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Fourth Year, Interrupted

Posters adorn the door of Lawn room number 15
Hopeful messages left on a Lawn door include “We will walk this Lawn together one day.” Andrew Shurtleff

Zach Cummings (Com/Col ’20) would do anything to play one more gig with his indie rock band, The Shrugs. Shannon Cason (Col ’20) wants the opportunity to say goodbye to classmates and professors she may never see again. And what Lillie Lyon (Col ’20) misses most after the final semester of her fourth year was cut short is seeing Charlottesville in bloom—and spending more time in her Lawn room.

“It was such a privilege to live on the Lawn and wake up every morning and open up the door to that,” says Lyon, the outgoing Honor Committee chair, who is back home in Minnesota. “And spring in Charlottesville is just beautiful. To be able to walk around Grounds and hang around the Lawn and see the trees bloom, all of that was really important.” 

The coronavirus pandemic wreaked havoc on the lives and plans of students, faculty members and staff as UVA moved classes online in mid-March and normal student life in Charlottesville shut down. But, for fourth-years, the abrupt ending to their undergraduate experience comes with additional heartbreak. 

Final projects and theses, culminations of academic careers, were finished virtually. Long-awaited year-end club celebrations, often featuring parting shots from fourth-year leaders, couldn’t happen. The Restoration Ball, Foxfield Spring Races, garden parties and spring formals were called off or postponed. And Final Exercises were moved online, with that much-anticipated walk down the Lawn postponed until this fall or next spring.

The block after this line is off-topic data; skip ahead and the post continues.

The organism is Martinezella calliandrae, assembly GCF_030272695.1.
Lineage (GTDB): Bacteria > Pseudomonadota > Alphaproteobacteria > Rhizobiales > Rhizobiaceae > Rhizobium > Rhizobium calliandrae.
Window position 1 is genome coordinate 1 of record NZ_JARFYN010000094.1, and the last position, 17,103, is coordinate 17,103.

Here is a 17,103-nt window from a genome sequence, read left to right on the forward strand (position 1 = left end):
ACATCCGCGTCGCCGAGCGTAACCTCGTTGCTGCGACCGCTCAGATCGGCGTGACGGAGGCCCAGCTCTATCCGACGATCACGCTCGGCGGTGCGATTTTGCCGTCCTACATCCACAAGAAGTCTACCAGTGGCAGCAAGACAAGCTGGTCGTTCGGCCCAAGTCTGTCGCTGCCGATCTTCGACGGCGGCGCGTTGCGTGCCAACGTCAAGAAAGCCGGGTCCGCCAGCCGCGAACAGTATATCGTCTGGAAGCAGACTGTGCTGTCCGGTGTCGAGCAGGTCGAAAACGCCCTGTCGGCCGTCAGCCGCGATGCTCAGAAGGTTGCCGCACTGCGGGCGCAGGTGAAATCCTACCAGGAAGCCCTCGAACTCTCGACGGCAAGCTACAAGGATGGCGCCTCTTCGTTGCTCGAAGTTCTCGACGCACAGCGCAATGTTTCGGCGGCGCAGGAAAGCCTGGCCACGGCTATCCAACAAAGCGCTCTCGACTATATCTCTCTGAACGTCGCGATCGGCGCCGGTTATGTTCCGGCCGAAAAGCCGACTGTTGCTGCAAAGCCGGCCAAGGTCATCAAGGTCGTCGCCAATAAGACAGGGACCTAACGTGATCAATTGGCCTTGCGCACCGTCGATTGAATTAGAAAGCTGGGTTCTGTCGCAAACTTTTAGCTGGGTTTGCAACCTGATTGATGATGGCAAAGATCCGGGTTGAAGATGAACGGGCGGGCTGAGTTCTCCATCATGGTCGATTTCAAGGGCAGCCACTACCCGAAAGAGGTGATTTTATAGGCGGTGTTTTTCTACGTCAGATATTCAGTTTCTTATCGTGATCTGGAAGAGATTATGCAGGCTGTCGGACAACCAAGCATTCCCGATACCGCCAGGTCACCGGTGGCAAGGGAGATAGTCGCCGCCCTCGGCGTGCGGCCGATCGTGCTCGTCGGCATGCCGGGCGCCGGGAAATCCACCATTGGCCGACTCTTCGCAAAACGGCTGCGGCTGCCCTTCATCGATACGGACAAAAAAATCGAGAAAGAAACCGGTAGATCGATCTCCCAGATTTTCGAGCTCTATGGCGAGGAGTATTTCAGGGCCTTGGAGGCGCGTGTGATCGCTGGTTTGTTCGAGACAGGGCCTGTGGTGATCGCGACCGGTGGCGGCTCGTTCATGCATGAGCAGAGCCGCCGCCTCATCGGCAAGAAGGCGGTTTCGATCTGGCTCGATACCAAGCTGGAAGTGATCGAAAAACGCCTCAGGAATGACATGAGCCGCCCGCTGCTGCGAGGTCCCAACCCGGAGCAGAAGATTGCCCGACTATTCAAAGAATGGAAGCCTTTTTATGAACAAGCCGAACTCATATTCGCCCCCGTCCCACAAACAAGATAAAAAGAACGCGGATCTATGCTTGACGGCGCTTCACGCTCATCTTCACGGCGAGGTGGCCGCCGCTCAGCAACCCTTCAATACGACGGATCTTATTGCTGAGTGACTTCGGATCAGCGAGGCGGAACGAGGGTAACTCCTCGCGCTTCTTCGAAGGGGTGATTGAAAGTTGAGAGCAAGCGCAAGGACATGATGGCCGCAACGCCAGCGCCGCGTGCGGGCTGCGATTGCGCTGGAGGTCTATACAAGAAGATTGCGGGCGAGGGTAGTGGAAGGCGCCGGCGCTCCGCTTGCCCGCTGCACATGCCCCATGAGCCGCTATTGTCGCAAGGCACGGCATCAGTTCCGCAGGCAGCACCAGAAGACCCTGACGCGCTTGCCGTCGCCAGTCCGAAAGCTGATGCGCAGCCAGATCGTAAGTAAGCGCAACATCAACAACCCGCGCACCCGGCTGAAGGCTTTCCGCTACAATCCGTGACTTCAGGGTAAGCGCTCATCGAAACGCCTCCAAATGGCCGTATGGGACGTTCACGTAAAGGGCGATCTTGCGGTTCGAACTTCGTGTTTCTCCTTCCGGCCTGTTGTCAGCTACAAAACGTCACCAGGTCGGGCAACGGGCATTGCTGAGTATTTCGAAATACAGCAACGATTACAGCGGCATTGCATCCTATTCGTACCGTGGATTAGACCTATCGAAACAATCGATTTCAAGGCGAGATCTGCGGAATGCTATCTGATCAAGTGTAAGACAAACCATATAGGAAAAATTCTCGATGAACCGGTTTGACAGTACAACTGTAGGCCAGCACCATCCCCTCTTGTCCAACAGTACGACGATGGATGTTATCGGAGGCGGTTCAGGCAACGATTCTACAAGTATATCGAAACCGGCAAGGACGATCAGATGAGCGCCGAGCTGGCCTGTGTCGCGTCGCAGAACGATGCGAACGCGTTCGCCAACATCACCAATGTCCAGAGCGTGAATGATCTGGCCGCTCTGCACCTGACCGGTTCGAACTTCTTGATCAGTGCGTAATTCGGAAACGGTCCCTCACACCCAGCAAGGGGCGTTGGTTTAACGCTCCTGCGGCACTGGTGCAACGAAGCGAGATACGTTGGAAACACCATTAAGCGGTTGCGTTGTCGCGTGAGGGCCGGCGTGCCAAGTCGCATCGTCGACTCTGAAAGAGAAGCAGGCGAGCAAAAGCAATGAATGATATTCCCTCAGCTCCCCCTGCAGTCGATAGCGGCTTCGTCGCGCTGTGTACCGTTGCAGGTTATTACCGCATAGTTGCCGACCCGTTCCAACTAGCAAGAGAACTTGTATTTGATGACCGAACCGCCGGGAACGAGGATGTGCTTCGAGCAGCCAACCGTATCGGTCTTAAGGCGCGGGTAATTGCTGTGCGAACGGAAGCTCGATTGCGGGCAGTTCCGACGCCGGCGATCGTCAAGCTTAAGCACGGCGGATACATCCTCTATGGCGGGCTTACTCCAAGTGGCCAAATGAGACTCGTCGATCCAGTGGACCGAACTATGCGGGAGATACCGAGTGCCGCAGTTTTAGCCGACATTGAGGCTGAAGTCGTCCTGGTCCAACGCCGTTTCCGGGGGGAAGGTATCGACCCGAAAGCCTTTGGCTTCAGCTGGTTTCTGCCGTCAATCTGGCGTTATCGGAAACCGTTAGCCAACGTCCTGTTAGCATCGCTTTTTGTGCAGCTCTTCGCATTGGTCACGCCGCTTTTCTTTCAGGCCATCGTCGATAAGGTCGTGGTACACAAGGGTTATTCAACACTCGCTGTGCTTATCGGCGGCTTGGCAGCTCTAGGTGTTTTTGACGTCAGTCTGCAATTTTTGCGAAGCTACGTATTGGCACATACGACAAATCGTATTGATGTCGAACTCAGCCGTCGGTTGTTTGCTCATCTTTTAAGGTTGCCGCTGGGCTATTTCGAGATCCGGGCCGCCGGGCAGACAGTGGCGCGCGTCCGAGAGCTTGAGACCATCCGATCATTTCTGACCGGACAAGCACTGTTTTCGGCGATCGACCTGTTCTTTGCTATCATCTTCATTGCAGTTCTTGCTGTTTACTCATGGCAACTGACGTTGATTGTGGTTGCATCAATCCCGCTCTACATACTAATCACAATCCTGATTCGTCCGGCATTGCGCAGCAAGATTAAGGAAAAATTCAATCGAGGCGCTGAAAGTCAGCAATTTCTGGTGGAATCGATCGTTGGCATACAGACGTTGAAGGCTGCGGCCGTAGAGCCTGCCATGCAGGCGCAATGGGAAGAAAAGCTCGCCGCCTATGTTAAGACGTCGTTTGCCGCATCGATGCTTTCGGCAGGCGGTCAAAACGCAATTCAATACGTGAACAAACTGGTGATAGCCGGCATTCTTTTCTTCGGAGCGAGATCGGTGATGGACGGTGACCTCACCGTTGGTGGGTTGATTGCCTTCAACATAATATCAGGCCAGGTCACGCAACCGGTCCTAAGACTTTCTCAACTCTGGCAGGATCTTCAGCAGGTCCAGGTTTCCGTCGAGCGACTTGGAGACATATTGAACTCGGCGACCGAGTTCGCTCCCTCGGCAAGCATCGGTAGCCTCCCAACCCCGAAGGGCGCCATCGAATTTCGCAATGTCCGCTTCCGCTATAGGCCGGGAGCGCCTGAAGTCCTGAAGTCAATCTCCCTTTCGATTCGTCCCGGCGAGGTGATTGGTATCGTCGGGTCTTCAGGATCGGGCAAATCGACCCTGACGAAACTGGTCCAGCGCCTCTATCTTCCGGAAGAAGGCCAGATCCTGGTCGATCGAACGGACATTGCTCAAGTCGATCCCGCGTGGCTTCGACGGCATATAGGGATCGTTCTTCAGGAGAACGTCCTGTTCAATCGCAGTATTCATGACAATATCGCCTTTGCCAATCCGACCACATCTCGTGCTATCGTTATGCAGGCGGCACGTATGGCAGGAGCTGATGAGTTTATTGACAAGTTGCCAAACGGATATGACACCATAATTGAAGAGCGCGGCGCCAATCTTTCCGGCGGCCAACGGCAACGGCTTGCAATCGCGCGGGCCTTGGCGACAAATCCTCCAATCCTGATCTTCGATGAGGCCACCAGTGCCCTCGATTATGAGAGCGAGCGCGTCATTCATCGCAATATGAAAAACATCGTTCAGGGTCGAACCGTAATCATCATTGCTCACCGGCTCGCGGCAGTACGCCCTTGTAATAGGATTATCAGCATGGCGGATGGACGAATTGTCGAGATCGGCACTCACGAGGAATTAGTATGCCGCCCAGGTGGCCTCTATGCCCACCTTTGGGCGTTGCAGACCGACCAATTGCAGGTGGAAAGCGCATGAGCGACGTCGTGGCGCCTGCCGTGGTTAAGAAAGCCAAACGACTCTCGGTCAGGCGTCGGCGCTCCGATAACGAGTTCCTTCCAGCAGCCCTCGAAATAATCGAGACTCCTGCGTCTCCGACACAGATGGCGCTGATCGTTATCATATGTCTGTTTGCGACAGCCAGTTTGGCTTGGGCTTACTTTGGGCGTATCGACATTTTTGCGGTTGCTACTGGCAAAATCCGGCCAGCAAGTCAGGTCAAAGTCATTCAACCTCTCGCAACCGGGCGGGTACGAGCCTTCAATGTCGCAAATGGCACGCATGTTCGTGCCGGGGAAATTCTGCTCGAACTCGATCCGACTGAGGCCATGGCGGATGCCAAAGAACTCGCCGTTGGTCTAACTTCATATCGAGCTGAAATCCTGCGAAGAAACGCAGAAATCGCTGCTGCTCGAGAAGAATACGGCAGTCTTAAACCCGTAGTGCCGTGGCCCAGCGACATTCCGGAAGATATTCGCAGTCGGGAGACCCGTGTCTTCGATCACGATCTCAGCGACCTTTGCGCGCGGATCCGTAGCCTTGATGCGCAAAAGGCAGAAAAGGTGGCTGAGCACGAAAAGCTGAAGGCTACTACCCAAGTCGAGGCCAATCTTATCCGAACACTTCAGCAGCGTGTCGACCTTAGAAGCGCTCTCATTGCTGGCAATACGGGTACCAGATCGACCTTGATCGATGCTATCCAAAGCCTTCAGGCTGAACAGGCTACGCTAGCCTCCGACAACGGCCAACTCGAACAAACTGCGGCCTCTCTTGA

To make matters worse, as the United States’ unemployment rate skyrocketed amid pandemic-related closures, fourth-years wondered what kind of future would be available to them once they did get that degree.

“Everyone is all over the place,” says Derrick Wang (Col ’20), the student member of the Board of Visitors. “It’s just a very challenging time. It’s really difficult because you have an expectation of what your spring semester is going to look like, and this really just upends lives in a lot of ways. It’s a difficult transition to make in such a short time—for the students, the faculty, the staff. Everyone is sort of figuring out this new world.” 

Wang was at home in Richmond on spring break when he learned that classes were moving online. At a time when he expected to be returning to Charlottesville, gearing up for the final wind-down of the spring semester, he was packing up his Lawn room instead. 

“It was a cloudy, overcast day, and it was really bizarre being back on Grounds at a time when we really would have started classes back up,” he says. “Instead, it was kind of deserted.” 

Wang feels good about his after-graduation plans. He has a job working at an antitrust consulting firm in Washington, D.C. Cummings is thankful he chose graduate school at the University of Southern California over accepting a job in an uncertain workforce. 

But Cason, the outgoing University Judiciary Committee chair, isn’t sure what she’ll do. She had planned to take a year off before applying to medical school, possibly traveling abroad to teach English. But MCAT dates were postponed, which could delay her application plans, and a trip abroad seems unlikely. “It’s really stressful to not even have a prospect for the future,” she says.

Lyon had just started looking for a job in earnest in early spring. She’s nervous about the job market but optimistic about her future—and the future of her classmates.

“It’s disappointing that fourth year ended this way, and we don’t get some of those rituals that make transitioning out of college easier,” she says, “but I think UVA equipped us really well to jump into things and figure this out.”